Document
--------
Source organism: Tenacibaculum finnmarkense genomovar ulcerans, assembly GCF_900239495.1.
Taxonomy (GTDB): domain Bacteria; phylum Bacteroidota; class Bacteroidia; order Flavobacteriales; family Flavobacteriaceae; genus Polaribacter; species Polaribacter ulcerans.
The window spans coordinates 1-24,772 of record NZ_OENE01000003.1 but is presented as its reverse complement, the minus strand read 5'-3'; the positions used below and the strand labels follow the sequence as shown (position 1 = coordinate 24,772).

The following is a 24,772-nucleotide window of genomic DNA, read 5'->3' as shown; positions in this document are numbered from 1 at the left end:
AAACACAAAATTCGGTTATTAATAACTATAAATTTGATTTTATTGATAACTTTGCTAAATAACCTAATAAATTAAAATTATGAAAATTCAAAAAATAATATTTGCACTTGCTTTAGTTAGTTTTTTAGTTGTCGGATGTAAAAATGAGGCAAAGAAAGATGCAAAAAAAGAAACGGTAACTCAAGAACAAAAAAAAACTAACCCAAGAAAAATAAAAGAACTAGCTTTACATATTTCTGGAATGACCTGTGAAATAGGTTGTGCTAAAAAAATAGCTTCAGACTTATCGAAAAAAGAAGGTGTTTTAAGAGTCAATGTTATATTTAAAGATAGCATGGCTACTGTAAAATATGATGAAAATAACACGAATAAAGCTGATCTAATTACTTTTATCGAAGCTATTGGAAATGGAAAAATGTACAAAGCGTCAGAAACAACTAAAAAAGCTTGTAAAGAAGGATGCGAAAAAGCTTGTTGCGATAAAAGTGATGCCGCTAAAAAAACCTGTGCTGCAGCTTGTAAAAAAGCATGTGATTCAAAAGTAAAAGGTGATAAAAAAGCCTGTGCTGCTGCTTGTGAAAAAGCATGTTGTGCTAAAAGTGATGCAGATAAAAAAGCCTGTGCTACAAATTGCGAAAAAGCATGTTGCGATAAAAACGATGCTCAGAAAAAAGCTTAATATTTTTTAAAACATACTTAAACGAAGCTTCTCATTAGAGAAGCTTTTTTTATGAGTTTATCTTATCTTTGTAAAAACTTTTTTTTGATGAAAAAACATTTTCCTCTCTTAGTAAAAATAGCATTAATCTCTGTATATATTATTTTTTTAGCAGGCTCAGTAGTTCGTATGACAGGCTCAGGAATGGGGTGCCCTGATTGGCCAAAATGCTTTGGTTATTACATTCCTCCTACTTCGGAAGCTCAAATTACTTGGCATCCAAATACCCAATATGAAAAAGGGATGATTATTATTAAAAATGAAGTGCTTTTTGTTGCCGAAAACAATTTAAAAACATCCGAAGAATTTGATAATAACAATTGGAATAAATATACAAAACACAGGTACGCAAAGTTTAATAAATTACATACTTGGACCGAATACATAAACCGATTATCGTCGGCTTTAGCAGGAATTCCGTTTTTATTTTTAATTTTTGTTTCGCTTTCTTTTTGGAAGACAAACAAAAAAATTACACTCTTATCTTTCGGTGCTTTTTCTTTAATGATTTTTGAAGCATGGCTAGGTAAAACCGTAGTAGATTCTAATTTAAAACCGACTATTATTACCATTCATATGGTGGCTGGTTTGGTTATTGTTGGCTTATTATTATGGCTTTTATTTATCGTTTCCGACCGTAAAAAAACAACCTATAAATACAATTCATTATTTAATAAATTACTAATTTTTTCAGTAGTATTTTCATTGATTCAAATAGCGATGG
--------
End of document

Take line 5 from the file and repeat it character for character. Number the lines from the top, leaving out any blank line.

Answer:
AAACACAAAATTCGGTTATTAATAACTATAAATTTGATTTTATTGATAACTTTGCTAAATAACCTAATAAATTAAAATTATGAAAATTCAAAAAATAATATTTGCACTTGCTTTAGTTAGTTTTTTAGTTGTCGGATGTAAAAATGAGGCAAAGAAAGATGCAAAAAAAGAAACGGTAACTCAAGAACAAAAAAAAACTAACCCAAGAAAAATAAAAGAACTAGCTTTACATATTTCTGGAATGACCTGTGAAATAGGTTGTGCTAAAAAAATAGCTTCAGACTTATCGAAAAAAGAAGGTGTTTTAAGAGTCAATGTTATATTTAAAGATAGCATGGCTACTGTAAAATATGATGAAAATAACACGAATAAAGCTGATCTAATTACTTTTATCGAAGCTATTGGAAATGGAAAAATGTACAAAGCGTCAGAAACAACTAAAAAAGCTTGTAAAGAAGGATGCGAAAAAGCTTGTTGCGATAAAAGTGATGCCGCTAAAAAAACCTGTGCTGCAGCTTGTAAAAAAGCATGTGATTCAAAAGTAAAAGGTGATAAAAAAGCCTGTGCTGCTGCTTGTGAAAAAGCATGTTGTGCTAAAAGTGATGCAGATAAAAAAGCCTGTGCTACAAATTGCGAAAAAGCATGTTGCGATAAAAACGATGCTCAGAAAAAAGCTTAATATTTTTTAAAACATACTTAAACGAAGCTTCTCATTAGAGAAGCTTTTTTTATGAGTTTATCTTATCTTTGTAAAAACTTTTTTTTGATGAAAAAACATTTTCCTCTCTTAGTAAAAATAGCATTAATCTCTGTATATATTATTTTTTTAGCAGGCTCAGTAGTTCGTATGACAGGCTCAGGAATGGGGTGCCCTGATTGGCCAAAATGCTTTGGTTATTACATTCCTCCTACTTCGGAAGCTCAAATTACTTGGCATCCAAATACCCAATATGAAAAAGGGATGATTATTATTAAAAATGAAGTGCTTTTTGTTGCCGAAAACAATTTAAAAACATCCGAAGAATTTGATAATAACAATTGGAATAAATATACAAAACACAGGTACGCAAAGTTTAATAAATTACATACTTGGACCGAATACATAAACCGATTATCGTCGGCTTTAGCAGGAATTCCGTTTTTATTTTTAATTTTTGTTTCGCTTTCTTTTTGGAAGACAAACAAAAAAATTACACTCTTATCTTTCGGTGCTTTTTCTTTAATGATTTTTGAAGCATGGCTAGGTAAAACCGTAGTAGATTCTAATTTAAAACCGACTATTATTACCATTCATATGGTGGCTGGTTTGGTTATTGTTGGCTTATTATTATGGCTTTTATTTATCGTTTCCGACCGTAAAAAAACAACCTATAAATACAATTCATTATTTAATAAATTACTAATTTTTTCAGTAGTATTTTCATTGATTCAAATAGCGATGG